I had never fully realized just how averse to nudity North America was until my trips abroad to Europe. I mean sure, we use cleavage and bikinis to sell things like food or products, but in our everyday lives- nakedness tends to freak North Americans out. It is something controversial, R- rated, and often strictly sexualized. I wouldn’t say all of Europe lets it hang every chance they have,

but overall, Europeans tend to have a much healthier approach to nudity.

So, for those keen to hear more about how different cultures view nakedness, here is my list of countries that are totally fine with “being in the buff”: 


Finnish people are a funny bunch. They are reserved, protective of their personal space and find it both uncomfortable and unnecessary striking up a conversation with a stranger. Talking to your neighbor in the elevator? No siree. Hitting the sauna naked with that same neighbor? Let’s go. I cannot stress how much Finns love their saunas. It is probably the only place a Finn will be bold enough to start a conversation. Yes, being naked and sweating somehow opens Finns up to strangers. Finns pride themselves on having a healthy relationship with their body and with the bodies of others. Big, small, flabby, old… all bodies are created equal here. Just one rule: don’t flirt with someone while you’re naked in a sauna. That is a definite no-go here.


From their smart sexual education system in schools to their nude beaches and “Free-Body Culture”, the Germans love being in the nude - especially in Berlin and the Eastern part of the country. The word for this is actually “Freikörperkultur” or FKK, and it is a movement that is even encouraged in many public spaces such as beaches, parks, pools and lakes. To sum it up, this movement is the German right to sunbathe naked and enjoy the fresh air. Just watch German TV and you will be accosted by nude TV shows, like Naked Attraction. This might make you understand why Germans found the notion of “nipplegate” completely ridiculous. Just turn on the TV in the afternoon and you’ll see enough nipples to last you a lifetime.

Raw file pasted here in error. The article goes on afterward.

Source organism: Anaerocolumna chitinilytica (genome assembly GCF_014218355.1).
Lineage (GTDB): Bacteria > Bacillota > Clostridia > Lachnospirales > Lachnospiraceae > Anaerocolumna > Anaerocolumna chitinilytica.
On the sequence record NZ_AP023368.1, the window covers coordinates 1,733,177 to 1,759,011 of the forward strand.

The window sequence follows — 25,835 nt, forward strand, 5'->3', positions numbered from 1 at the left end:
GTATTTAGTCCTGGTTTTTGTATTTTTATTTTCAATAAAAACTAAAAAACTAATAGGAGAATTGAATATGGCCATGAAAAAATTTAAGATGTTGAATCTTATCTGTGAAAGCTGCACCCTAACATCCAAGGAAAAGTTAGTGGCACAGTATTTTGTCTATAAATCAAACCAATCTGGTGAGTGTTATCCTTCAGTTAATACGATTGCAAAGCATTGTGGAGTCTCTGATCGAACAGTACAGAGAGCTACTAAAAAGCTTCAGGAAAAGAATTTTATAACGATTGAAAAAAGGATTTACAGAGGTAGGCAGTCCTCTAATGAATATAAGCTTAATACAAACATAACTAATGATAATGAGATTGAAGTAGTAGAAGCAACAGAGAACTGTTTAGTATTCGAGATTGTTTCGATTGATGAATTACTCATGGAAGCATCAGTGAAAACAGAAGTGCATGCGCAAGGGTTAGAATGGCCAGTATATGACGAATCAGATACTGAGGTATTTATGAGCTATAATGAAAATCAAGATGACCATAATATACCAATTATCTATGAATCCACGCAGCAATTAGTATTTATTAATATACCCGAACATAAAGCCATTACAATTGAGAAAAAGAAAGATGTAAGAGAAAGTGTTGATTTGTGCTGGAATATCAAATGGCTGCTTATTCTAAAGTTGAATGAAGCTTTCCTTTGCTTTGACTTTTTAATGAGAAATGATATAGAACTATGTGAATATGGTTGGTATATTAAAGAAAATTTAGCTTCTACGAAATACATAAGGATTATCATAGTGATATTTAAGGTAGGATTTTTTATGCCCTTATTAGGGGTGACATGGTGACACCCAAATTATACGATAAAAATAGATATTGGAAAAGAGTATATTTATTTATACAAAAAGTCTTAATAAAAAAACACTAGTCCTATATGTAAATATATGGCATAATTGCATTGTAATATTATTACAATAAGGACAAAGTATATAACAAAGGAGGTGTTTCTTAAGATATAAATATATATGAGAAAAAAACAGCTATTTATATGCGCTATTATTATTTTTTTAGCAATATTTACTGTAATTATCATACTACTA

There is nothing more Danish than a Vinterbadning or a Winterbath, where  Danish people strip down and jump into a really cold body of water. Nudity knows no season to the Danes!

However, there is a bit of a generational divide when it comes to being naked in public. Older people are far more comfortable going in the buff to the beach, while the younger generation feels more confident in a set of neutral layered clothing. It seems that young Danes just aren’t as keen to get naked - unless it’s for a naked CrossFit class (shame it was a hoax but in Copenhagen, I’d believe it!).


You cannot talk about nudity without mentioning France. From its history of nudity in movies to the undeniable stereotype of sensuality, and the world-famous nude beaches - and even a “nude city”. France still to this day has one of the most relaxed regulations on nudity in films - and was one of the first countries in the world to showcase a naked body (1896’s, Le Coucher de la Mariee). To put it simply, the French have destigmatised naked bodies from the public eye, and have just made it a part of the local film and TV culture. 

In addition to this, the naked body is not always sensualised in France (at least as much as one might think). French culture generally has what I’d describe as more of a lack of inhibition due to their embrace of anything and everything “natural”.  A nipple is just a nipple in France; it’s perfectly natural.


Spain is an interesting place when it comes to its relaxed views on nakedness. Similar to other European countries, nudity to Spaniards is nothing out of the norm and they have plenty of dedicated spaces where nudity is accepted - even in major cities. I remember sitting at La Barceloneta Beach, on my first trip to Spain. I slowly realized that while I was in my bikini, I was surrounded by completely naked people of all ages, from small children to the abuelos (older folk). Maybe it was because I was at the beach, but I feel like I got more judgemental looks from the locals for wearing a revealing top, than I would have been naked or topless.

Recently, however, as of 2021, Spain has taken a slightly more conservative approach to their regulations on public nudity and some tourists were even given fines of close to €300 for walking around topless. I suppose there is a time and place for everything, even in one of the most relaxed cultures in the EU.  

So yes, don’t expect to see people walking around naked everywhere you go in Europe, but keep in mind that Europe does take a much more relaxed approach to nudity. And why not? Americans often censor nudity, but showcase violence for kids to see. Nudity and sexuality are also seen as two completely separate things. The human body is seen as something natural, and nothing to be ashamed of, no matter if you have cellulite or a flabby belly. Basically, embrace the birthday suit you were born with, and let loose a little bit - you’ll have a much more enjoyable and, dare I say, authentic time in Europe doing so.

Maybe we could all take a few notes from these countries on how they view nudity! 

As always, keep breaking down your barriers!

 - Marina